Treasuries Finish Higher on Harsh Rhetoric towards Iraq

The safe haven bid was powered as the U.S. turned up the heat on Saddam Hussein again

Treasuries recovered from a brief drop in their safety premium Wednesday, only to come rocketing back into the green by the close. Overnight deployment of 24 U.S. bombers to Guam as a warning to North Korea, talk of a U.S. ultimatum on Iraq and the weak dollar supported prices early on at the expense of stocks. But soon the asset allocation shoe was on the other foot; a corrective wave took Treasuries lower after October low yields along the curve were probed and longs got cold feet ahead of the ECB tomorrow and payrolls Friday.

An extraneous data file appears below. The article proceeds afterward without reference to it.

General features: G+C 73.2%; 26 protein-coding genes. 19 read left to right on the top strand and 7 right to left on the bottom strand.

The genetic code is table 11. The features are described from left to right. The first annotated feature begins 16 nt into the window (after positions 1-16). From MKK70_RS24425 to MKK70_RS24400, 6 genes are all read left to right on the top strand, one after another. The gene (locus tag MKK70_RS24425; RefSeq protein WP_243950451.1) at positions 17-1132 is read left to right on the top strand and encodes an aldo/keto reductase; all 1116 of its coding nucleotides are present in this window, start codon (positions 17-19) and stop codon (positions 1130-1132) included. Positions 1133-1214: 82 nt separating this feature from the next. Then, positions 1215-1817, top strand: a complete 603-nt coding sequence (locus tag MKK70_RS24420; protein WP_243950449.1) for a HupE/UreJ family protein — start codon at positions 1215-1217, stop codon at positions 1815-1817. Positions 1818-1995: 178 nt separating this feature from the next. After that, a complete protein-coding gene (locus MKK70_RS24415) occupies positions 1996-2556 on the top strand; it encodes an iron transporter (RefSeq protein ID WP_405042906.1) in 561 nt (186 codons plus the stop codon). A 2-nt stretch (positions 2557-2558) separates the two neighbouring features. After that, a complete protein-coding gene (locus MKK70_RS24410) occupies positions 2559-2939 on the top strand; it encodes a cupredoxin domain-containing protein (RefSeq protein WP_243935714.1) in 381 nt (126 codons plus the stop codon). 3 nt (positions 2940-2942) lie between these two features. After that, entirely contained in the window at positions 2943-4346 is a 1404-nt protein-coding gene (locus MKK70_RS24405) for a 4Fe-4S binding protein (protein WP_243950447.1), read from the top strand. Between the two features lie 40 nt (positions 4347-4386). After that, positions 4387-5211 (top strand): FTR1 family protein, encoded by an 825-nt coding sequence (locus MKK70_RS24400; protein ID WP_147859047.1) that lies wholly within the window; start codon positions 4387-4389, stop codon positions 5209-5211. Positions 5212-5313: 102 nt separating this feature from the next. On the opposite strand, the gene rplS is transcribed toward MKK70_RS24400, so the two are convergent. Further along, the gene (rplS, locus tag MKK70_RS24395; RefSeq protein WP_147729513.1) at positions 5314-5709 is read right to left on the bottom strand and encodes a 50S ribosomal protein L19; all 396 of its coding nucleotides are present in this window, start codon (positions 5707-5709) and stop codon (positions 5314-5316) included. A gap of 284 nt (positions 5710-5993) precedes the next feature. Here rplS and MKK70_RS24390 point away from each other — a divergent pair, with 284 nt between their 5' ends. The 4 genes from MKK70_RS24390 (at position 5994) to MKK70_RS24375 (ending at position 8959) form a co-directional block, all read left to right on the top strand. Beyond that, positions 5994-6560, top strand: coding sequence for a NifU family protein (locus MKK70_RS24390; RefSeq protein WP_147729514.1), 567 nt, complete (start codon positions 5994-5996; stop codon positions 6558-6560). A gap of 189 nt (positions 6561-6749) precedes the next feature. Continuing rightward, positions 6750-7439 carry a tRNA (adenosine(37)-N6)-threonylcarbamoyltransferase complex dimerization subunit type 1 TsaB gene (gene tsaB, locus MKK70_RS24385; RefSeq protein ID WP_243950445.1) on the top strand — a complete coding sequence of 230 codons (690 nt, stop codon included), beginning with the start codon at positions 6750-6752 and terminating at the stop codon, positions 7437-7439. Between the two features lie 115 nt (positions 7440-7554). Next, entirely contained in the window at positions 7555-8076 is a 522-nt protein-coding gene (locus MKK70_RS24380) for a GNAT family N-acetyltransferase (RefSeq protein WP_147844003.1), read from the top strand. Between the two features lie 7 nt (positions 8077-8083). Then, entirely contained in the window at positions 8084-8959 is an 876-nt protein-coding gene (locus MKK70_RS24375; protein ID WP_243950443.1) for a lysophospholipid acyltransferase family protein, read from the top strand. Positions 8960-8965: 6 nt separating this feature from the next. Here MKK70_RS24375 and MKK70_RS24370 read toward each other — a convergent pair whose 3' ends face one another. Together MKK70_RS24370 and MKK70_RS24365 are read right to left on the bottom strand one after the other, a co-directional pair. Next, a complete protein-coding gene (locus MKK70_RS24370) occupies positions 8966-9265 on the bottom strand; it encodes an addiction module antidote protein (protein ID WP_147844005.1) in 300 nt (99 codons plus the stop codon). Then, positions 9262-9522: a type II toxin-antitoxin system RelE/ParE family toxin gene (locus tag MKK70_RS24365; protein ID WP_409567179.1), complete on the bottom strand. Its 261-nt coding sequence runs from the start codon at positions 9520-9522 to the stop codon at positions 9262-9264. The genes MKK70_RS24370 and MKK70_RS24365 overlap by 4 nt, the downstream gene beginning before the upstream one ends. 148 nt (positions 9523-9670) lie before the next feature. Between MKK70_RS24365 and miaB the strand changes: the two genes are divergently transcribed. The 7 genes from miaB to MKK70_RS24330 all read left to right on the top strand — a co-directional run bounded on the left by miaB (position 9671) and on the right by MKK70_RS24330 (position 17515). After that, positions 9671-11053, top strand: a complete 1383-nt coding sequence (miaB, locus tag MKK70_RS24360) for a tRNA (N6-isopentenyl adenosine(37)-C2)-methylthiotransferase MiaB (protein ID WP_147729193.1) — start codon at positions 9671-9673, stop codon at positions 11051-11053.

Relatively upbeat remarks by Inspector Blix and a strong front against a war resolution by U.N. Security Council members Germany, France and Russia appeared to stymie the war timetable. Prices came steaming back higher by the close, however, after Secretary of State Powell has some stern rhetoric for Saddam Hussein, saying that "Iraq has not made the strategic and political decision to disarm." The June bond closed 8/32 higher at 115-00, while the two-year note and 30-year bond spread steepened four basis points to +323 basis points.

The Fed's Beige Book said the economy remains "subdued" and that "geopolitical uncertainty" continues to restrain growth. Fed's Parry overnight said the Fed had plenty of ammunition. Freddie Mac priced a $3 billion five-year package.